by Freddie Sayers
Monday, 18
November 2019

Boris will move on economics more easily than culture

by Freddie Sayers

If, as is now perilously widely presumed, the Conservatives end up with a proper majority, what would Boris do next? Beyond Brexit, what sort of domestic agenda would he actually implement?

Both Nick Timothy and James Kirkup predict in this morning’s papers that the new, probably more working-class, Tory voter base will end up curtailing the libertarian instincts of many of Boris’s inner circle and lead to policies more tilted towards security. In other words, thanks to the Tories’ new Northern voters, ‘Singapore-on-Thames’ won’t actually happen.

As James Kirkup notes, “There is little to suggest that Leave-voting swing voters in towns far from the southeast are crying out for another round of Thatcherite deregulation. Instead, in an age of economic and political uncertainty, they are more likely to look to the state for shelter and security.”

On these issues of regulation and spending, Nick Timothy agrees:

There will be an open mind about the state’s role in rebalancing the economy through industrial strategy, and more support for intervening in markets that are failing consumers and workers. There will be a stronger commitment to workplace rights and higher wages. There will be less emphasis on tax cuts for the prosperous, and more spending on infrastructure and services.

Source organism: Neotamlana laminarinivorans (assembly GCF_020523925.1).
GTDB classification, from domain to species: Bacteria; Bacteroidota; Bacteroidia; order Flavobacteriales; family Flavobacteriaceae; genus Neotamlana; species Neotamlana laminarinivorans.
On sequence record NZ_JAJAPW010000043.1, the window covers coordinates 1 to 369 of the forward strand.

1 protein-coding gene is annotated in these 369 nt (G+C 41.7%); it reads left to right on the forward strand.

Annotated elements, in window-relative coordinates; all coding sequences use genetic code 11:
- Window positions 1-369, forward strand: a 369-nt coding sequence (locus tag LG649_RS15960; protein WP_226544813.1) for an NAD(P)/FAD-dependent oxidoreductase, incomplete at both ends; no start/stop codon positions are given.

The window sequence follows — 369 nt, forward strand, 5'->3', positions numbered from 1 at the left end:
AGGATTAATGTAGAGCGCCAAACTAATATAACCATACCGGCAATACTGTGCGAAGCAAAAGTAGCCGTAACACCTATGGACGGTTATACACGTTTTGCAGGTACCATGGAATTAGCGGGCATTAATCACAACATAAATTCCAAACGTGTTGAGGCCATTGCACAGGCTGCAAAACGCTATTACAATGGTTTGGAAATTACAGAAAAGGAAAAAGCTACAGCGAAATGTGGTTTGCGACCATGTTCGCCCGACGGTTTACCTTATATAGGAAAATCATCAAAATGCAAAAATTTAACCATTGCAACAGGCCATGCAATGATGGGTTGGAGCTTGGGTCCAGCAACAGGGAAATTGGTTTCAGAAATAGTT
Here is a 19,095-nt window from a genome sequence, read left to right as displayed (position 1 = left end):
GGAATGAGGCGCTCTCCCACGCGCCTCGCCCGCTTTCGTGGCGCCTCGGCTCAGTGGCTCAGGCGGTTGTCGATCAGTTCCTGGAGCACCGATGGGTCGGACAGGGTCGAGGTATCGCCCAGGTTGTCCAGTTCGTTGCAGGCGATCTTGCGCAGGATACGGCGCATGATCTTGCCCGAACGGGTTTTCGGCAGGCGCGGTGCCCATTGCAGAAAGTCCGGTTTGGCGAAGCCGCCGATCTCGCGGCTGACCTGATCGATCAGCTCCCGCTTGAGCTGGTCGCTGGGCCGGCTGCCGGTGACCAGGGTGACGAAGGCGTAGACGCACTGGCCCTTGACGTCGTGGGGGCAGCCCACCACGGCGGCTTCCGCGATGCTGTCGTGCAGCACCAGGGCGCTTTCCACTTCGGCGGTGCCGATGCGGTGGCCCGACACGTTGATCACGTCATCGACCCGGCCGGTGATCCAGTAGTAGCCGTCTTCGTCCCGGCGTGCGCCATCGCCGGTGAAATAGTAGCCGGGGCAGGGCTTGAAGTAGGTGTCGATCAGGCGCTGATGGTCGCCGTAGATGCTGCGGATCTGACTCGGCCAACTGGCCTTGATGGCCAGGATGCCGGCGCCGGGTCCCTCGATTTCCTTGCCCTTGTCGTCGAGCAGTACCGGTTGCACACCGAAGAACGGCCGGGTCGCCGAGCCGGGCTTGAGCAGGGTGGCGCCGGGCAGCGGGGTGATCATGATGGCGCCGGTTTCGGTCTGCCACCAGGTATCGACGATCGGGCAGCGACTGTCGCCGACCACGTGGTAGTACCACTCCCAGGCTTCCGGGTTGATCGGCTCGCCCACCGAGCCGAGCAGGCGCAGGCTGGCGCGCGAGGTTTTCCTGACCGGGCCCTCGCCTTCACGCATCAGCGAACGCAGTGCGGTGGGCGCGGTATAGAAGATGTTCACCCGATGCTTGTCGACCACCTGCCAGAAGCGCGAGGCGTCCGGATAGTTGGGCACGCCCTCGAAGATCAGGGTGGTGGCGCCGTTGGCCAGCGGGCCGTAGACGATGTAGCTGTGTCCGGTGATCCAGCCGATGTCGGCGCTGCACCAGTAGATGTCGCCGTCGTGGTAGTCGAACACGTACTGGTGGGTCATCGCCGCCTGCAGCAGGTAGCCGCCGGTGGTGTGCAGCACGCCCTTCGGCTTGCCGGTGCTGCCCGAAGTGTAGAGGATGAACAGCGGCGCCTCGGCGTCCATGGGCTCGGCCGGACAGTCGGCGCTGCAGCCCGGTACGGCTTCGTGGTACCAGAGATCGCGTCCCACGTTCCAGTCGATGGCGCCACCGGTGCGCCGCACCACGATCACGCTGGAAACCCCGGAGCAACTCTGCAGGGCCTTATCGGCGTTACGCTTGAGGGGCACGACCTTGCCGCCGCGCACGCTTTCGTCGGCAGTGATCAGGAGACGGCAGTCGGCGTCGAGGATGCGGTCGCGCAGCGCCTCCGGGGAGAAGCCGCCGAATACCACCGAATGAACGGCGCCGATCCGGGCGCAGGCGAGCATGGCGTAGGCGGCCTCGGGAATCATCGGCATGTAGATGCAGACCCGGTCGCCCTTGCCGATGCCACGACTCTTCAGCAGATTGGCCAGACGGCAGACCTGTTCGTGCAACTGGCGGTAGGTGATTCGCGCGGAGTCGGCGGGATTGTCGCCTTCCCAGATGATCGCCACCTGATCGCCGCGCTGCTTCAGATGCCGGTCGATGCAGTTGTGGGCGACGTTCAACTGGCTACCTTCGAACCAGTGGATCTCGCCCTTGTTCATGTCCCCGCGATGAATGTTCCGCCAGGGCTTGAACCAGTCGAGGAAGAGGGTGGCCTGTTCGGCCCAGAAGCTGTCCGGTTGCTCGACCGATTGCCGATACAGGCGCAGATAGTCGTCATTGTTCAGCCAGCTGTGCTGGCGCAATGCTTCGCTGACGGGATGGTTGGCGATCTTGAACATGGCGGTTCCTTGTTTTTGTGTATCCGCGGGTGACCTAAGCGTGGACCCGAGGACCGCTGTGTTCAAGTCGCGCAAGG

- Nick Timothy

Both writers are surely correct on this — and if today’s Daily Express front page is to be believed, it’s already happening. The Tories are promising tax cuts for high street shops and pubs to help revive Britain’s community centres.

But on social issues, it’s much harder to predict which way they’ll turn. James points out that there are a bunch of socially progressive Tories coming in the new intake, and that Boris is at heart a social liberal: “If Johnson has a deep-seated political preference it’s probably to be seen as a liberal moderate, to disprove the claims he’s become a Trumpesque thug.”

This is absolutely true, but this is certainly not about appealing to his new voter base. On social and cultural issues, these instincts are much more aligned with his old southern, affluent voters — indeed the new Tory candidates James mentions (in Newbury, Wantage, Beaconsfield and Sevenoaks) are all like-for-like replacements in affluent southern Tory land. The new Northern voters, if they turn out, will be much more small-c conservative than these “moderates”. It remains an open question which pull on Boris will win over.

My own guess would be that on immigration (insofar as that is a cultural issue) he will make a big effort to seem tougher, because it is so bound up with the Brexit vote. But promoting non-economic Goods like marriage, family and community institutions? The faith-flag-family stuff? That’s alien ground for Boris, and will be much more of a reach.

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